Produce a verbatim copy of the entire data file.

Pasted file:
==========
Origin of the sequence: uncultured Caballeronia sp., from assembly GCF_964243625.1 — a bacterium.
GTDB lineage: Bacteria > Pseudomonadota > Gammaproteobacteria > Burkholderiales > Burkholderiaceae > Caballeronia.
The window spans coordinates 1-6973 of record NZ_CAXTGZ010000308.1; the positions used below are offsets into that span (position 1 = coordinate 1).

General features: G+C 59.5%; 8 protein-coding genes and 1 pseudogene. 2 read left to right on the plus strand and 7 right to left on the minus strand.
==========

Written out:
Origin of the sequence: uncultured Caballeronia sp., from assembly GCF_964243625.1 — a bacterium.
GTDB lineage: Bacteria > Pseudomonadota > Gammaproteobacteria > Burkholderiales > Burkholderiaceae > Caballeronia.
The window spans coordinates 1-6973 of record NZ_CAXTGZ010000308.1; the positions used below are offsets into that span (position 1 = coordinate 1).

General features: G+C 59.5%; 8 protein-coding genes and 1 pseudogene. 2 read left to right on the plus strand and 7 right to left on the minus strand.